he Messianic Kingdom is essentially the universal and glorious reign established by Christ for the glory of God and the salvation of the world. The Holy Scriptures are clear on this point, and whilst they describe with great reserve the character of the "Servant of Jahve wounded for our iniquities," they are eloquent in telling us of the glories of the King whose brow is crowned with many crowns, and who bears written on his royal mantle the title of Rex regum et Dominus dominantium.

he holy Sacrifice and the divine Office form the solemn daily tribute paid by the Church to Christ, who is both High-priest and King. The very feasts of the Liturgy such as the Epiphany, Easter and the Ascension are intended to glorify those mysteries in which Christ appears to us more especially under the figure of a King.

It is as a King that on the Epiphany he is sought by the Magi from the distant Eastern lands, and that he receives the firstfruits of the adoration soon to be rendered to him by all the powers of the earth.

t Easter he bends beneath his feet all the forces which are arrayed against him : curvat imperia, and opens the Messianic reign by triumphing over death and Satan. It is as King and supreme arbiter of the earth's destiny that Christ, heeding no temporal authority, sends his apostles to preach freely in every place Evangelium Regni. Data est mihi omnis potestas in caelo et in terra. Ite ergo ; docete omnes gentes, baptizantes eos. Lastly, on Ascension Day we contemplate him seated on the throne of the Godhead at the right hand of the Father, and we say in the words of the Creed: cujus regni non erit finis.

evertheless, in spite of the solemn affirmations of the Kingship of Christ contained in Scripture and in Holy Liturgy, for more than fifty years [volume V of the English translation, from which this text is taken, was published in 1930], a pernicious heresy has spread throughout the civilized world which some call liberalism and others " laicisme." This error has many aspects, but con­sists chiefly in the denial of the supremacy of God and the Church over Society and the State. The latter officially declares itself to be independent of any other authority (a free Church in a free State), when it does not go further and claim divine prerogatives requiring like Moloch of old the sacrifice of every other right both of the individual and the family. The State is the supreme expression of the absolute.

s in the past many liturgical feasts originated from the ardour with which the Faith of the Church opposed certain errors then in vogue, so now, too, the Apostolic See has considered that the most efficacious way of making the condemnation of "laicisme" widely known was that of instituting a solemn feast of the Messianic Kingship of Christ. This forms at once a protest and an act of reparation to atone for that idolatry of the State which has joined in a great conspiracy: reges terrae et principes . . . in unum, adversus Dominum et adversus Christum eius.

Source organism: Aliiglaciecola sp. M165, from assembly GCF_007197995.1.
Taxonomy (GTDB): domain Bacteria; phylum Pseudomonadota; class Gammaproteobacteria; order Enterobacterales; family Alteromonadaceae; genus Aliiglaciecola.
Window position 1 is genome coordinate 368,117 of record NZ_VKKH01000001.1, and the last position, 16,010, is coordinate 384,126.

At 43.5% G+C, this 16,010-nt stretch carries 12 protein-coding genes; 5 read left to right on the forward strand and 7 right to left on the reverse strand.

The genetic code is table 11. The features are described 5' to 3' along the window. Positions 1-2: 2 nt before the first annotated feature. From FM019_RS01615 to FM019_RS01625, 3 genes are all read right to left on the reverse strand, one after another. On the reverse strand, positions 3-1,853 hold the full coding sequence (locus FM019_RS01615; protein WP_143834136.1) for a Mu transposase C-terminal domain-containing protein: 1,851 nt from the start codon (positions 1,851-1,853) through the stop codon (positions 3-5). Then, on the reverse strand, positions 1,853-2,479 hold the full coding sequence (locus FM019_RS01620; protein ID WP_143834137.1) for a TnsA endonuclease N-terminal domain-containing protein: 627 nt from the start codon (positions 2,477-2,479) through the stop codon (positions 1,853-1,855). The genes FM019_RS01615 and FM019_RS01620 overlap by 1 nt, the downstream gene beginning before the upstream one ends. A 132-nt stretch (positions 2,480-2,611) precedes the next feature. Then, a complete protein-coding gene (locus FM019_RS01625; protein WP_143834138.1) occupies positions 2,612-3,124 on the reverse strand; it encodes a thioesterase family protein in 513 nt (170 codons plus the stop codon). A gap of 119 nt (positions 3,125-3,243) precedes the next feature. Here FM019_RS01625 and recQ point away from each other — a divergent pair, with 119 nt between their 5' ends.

t first many different dates were proposed by liturgists: the Sunday within the Octave of the Epiphany, the Ascension, the Octave of the feast of the Sacred Heart, but it seemed wiser not to join this feast to one already in existence but to give it a particular character of its own and a special place in the Missal. Finally the new festival was fixed on the Sunday preceding the feast of All Saints in order to connect it with the Office of November 1, and with the thoughts inspired by that collective feast of all the saints, the veneration of the Heavenly Jerusalem and the court of the King of Glory. It is fitting that the Liturgy, drawing near to the end of the cycle of Sundays after Pentecost, which represents the labours and struggles of earthly life, before turning her thoughts to the various choirs of the ecclesia primitivorum and the Heavenly City, should pay homage to him who is the cause and the end of that glory, and to whom the saints all offer their crowns and sing their joyful Alleluia.

his is the reason why in the Office of All Saints the first responsory of Matins describes the throne of the Omnipotent One, the hem of whose garment rests upon the holy temple in sign of sanctification. Vidi Dominum sedentem super solium excelsum et elevatum . . . et ea quae sub ipso erant replebant templum.